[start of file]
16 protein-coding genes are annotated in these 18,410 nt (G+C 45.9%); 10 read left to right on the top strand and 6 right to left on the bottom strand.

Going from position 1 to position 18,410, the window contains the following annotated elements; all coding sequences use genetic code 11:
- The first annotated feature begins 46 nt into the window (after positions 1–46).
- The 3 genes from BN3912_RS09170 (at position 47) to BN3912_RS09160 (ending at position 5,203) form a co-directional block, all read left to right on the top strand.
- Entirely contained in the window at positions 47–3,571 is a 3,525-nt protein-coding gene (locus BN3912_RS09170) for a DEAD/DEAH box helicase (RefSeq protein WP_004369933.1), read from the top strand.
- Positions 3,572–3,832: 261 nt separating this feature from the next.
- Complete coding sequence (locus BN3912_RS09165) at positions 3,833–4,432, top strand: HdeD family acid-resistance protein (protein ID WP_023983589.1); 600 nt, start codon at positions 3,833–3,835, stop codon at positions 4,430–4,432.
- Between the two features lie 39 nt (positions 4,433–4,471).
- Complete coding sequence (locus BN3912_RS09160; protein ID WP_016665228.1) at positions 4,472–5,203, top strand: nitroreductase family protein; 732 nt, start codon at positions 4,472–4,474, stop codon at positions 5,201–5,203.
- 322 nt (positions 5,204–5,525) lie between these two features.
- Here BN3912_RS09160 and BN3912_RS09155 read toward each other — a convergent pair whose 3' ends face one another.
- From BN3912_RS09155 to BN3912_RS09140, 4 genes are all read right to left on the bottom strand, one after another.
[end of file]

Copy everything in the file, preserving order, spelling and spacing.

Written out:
16 protein-coding genes are annotated in these 18,410 nt (G+C 45.9%); 10 read left to right on the top strand and 6 right to left on the bottom strand.

Going from position 1 to position 18,410, the window contains the following annotated elements; all coding sequences use genetic code 11:
- The first annotated feature begins 46 nt into the window (after positions 1–46).
- The 3 genes from BN3912_RS09170 (at position 47) to BN3912_RS09160 (ending at position 5,203) form a co-directional block, all read left to right on the top strand.
- Entirely contained in the window at positions 47–3,571 is a 3,525-nt protein-coding gene (locus BN3912_RS09170) for a DEAD/DEAH box helicase (RefSeq protein WP_004369933.1), read from the top strand.
- Positions 3,572–3,832: 261 nt separating this feature from the next.
- Complete coding sequence (locus BN3912_RS09165) at positions 3,833–4,432, top strand: HdeD family acid-resistance protein (protein ID WP_023983589.1); 600 nt, start codon at positions 3,833–3,835, stop codon at positions 4,430–4,432.
- Between the two features lie 39 nt (positions 4,433–4,471).
- Complete coding sequence (locus BN3912_RS09160; protein ID WP_016665228.1) at positions 4,472–5,203, top strand: nitroreductase family protein; 732 nt, start codon at positions 4,472–4,474, stop codon at positions 5,201–5,203.
- 322 nt (positions 5,204–5,525) lie between these two features.
- Here BN3912_RS09160 and BN3912_RS09155 read toward each other — a convergent pair whose 3' ends face one another.
- From BN3912_RS09155 to BN3912_RS09140, 4 genes are all read right to left on the bottom strand, one after another.